Friday | March 1, 2002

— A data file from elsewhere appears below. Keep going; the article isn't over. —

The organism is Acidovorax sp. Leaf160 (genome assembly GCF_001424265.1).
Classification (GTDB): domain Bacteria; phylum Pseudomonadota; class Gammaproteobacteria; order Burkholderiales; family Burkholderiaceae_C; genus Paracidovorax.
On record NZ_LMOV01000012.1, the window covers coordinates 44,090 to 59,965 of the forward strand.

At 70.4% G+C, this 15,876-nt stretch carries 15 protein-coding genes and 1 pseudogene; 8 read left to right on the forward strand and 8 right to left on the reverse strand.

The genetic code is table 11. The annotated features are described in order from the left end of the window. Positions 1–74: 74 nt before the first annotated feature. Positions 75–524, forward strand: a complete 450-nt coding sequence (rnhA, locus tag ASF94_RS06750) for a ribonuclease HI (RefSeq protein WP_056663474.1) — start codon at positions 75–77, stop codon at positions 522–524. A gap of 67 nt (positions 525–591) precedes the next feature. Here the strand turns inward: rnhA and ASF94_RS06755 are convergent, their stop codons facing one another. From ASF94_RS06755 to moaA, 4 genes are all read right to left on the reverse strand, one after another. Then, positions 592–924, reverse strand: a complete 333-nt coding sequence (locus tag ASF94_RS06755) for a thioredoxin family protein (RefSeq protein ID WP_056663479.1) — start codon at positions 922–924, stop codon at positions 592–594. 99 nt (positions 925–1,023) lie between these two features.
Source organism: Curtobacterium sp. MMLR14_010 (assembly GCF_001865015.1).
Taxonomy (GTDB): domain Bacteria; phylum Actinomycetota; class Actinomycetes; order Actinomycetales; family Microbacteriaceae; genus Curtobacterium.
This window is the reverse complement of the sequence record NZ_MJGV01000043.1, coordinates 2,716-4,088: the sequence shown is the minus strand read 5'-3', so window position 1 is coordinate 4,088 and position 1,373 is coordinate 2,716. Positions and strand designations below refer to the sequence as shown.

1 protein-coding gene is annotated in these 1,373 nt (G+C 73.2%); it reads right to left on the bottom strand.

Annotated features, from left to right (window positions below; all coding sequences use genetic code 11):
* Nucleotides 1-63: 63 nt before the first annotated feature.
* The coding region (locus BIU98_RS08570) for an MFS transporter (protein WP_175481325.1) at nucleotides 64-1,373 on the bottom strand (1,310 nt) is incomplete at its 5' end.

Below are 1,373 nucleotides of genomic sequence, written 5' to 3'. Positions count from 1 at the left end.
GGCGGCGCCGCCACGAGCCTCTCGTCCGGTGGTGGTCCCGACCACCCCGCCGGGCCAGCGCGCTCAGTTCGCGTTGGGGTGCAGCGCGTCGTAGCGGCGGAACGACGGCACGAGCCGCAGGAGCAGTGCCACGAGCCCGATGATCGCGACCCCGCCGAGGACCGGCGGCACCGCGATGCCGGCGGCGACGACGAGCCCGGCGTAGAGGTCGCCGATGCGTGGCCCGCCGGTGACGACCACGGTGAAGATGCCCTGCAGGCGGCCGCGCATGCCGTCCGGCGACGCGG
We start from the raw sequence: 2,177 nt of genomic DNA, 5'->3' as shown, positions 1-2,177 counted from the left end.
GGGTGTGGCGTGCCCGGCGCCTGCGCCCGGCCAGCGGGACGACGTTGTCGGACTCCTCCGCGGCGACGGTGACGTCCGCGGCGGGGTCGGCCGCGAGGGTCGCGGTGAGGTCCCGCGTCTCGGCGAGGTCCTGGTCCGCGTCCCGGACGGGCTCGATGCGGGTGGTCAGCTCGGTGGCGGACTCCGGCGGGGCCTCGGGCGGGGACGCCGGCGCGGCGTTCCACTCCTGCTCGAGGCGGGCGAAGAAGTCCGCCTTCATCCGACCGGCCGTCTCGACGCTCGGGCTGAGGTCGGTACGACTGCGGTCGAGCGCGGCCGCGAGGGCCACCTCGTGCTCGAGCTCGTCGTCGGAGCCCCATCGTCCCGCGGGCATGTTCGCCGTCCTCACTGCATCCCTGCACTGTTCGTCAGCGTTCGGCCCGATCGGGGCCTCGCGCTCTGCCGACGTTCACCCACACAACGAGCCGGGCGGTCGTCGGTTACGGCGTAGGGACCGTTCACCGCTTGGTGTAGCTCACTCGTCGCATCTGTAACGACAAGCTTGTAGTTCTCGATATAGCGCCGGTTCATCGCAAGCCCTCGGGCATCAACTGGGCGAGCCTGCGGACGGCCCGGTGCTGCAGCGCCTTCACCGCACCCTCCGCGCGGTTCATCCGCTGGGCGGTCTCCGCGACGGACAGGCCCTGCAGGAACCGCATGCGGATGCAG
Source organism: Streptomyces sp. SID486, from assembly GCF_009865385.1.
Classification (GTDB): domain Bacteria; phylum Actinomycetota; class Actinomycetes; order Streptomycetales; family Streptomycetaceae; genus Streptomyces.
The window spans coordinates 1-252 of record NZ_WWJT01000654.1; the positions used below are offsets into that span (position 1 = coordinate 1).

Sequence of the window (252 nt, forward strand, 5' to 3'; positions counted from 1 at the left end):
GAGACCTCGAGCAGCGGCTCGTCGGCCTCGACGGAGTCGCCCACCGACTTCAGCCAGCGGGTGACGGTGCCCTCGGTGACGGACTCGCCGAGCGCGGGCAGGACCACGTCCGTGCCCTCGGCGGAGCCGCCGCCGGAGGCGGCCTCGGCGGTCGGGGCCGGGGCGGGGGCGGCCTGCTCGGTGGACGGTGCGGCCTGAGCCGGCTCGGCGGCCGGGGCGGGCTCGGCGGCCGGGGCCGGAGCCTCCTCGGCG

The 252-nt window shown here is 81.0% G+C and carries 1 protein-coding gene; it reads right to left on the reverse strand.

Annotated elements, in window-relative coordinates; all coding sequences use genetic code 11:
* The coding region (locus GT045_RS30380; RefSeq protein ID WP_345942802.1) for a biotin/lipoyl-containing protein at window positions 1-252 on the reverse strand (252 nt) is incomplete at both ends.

Unless states step in to help turn standards into the tools that schools need, the promise of standards-based reform will be lost. That was the message of a March 2002 national forum for state educators, policymakers, teacher unionists, and business leaders on the challenges of curriculum and professional development to meaningful standards-based reform.  “Very few states have developed even a basic curriculum,” said Sandra Feldman, president of the American Federation of Teachers and Albert Shanker Institute, at the event which was cosponsored by the Albert Shanker Institute and Achieve, Inc. That’s one reason that teachers’ support for standards has been slipping, said Feldman—from 73 percent in ASI’s 1999 poll to just over 50 percent in a recent AFT poll. “It’s much easier to put a new test into place than to implement the effective supports that kids really need,” said Feldman. “Quality curricula and professional development—this is the next frontier for standards-based reform.”